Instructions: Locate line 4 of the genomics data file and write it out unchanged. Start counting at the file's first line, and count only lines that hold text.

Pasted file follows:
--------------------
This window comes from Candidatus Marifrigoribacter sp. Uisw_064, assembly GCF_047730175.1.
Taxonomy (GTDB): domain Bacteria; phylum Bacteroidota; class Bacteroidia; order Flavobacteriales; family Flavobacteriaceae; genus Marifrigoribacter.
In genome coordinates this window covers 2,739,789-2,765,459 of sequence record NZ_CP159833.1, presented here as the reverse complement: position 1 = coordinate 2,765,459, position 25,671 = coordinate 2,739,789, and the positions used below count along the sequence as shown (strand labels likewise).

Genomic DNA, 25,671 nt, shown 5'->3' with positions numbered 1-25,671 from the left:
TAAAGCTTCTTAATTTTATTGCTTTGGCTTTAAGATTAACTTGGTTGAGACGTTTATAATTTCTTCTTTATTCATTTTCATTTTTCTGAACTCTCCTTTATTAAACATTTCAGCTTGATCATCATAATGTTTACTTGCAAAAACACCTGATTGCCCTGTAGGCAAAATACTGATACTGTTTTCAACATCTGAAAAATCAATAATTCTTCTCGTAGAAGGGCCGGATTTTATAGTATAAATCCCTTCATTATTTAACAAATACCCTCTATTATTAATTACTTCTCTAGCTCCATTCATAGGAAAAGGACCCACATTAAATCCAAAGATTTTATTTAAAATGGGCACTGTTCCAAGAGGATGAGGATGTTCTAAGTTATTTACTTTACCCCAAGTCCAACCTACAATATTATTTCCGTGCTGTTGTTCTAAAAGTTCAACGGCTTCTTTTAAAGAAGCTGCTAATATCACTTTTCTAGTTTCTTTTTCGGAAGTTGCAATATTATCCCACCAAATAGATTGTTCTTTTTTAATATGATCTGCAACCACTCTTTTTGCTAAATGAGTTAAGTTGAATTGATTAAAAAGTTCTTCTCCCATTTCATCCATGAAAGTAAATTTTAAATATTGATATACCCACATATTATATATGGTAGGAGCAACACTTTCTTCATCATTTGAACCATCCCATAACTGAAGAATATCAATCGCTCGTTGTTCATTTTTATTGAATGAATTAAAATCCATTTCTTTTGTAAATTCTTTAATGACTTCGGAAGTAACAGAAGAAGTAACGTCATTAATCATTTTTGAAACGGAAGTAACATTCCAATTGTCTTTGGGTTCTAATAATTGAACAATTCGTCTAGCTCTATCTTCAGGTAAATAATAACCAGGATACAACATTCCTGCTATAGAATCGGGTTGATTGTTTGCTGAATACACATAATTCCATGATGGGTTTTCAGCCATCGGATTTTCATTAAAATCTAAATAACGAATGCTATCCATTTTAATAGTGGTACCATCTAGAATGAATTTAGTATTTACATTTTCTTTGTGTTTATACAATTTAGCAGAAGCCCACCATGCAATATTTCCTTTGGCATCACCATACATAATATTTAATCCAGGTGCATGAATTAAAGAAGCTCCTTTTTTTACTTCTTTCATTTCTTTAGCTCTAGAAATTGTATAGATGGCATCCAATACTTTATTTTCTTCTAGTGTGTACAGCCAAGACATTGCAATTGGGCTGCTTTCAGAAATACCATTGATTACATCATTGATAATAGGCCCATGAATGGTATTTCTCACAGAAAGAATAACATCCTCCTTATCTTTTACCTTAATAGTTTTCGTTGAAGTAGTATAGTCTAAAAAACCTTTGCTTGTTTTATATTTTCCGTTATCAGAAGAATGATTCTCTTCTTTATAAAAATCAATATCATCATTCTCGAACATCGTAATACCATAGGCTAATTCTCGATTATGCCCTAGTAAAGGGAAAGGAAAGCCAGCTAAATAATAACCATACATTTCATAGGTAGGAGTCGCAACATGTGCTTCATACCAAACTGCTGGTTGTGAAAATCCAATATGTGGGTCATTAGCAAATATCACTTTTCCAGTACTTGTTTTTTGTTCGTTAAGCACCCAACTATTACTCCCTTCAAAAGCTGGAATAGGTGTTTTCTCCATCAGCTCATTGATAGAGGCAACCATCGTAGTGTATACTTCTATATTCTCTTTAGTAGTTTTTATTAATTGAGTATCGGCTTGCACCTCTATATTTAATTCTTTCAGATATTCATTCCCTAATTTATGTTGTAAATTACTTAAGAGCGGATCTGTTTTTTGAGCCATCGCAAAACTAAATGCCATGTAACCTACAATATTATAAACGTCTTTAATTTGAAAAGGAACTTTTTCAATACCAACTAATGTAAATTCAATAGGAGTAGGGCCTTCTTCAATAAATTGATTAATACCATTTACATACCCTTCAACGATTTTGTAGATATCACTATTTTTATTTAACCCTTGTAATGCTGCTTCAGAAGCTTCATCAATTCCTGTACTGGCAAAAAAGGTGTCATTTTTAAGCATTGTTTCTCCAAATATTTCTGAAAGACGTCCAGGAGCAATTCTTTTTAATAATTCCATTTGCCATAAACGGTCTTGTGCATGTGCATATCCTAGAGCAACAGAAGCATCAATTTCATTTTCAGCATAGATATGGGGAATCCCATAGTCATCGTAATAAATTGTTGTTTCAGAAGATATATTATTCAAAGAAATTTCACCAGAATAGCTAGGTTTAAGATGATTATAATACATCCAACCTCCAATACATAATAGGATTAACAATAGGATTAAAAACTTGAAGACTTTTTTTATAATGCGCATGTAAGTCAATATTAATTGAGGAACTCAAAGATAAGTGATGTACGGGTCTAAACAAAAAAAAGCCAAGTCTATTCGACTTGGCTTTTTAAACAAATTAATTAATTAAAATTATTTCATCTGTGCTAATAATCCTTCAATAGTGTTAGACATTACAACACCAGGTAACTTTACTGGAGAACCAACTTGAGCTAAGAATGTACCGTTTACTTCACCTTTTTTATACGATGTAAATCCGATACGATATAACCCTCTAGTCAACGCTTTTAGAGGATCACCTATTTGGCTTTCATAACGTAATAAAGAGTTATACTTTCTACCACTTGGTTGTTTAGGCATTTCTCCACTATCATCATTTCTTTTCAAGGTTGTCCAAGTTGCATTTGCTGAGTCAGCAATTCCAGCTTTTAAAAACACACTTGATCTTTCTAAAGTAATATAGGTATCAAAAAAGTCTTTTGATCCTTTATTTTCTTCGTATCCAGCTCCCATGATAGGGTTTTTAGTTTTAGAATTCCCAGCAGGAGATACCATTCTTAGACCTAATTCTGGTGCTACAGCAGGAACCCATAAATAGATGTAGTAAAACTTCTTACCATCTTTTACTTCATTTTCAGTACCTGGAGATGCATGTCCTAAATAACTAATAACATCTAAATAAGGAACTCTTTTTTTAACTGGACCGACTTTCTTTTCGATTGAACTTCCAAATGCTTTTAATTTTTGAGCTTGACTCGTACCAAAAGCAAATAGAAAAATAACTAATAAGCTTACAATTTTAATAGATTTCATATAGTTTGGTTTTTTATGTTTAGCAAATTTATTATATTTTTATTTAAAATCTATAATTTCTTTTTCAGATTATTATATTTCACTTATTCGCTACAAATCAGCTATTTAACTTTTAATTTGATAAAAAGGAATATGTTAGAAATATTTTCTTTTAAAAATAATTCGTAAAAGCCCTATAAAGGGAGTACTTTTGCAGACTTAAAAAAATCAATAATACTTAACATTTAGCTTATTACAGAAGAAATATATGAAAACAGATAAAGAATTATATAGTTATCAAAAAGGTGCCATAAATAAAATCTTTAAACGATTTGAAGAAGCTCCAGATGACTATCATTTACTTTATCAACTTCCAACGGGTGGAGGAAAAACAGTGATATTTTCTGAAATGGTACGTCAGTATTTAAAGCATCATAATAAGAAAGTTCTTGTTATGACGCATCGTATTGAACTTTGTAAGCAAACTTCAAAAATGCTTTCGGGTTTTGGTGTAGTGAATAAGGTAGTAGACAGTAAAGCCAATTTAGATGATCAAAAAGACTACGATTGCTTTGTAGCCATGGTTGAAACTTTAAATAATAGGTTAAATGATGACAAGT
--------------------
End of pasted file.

Genomic DNA, 25,671 nt, shown 5'->3' with positions numbered 1-25,671 from the left: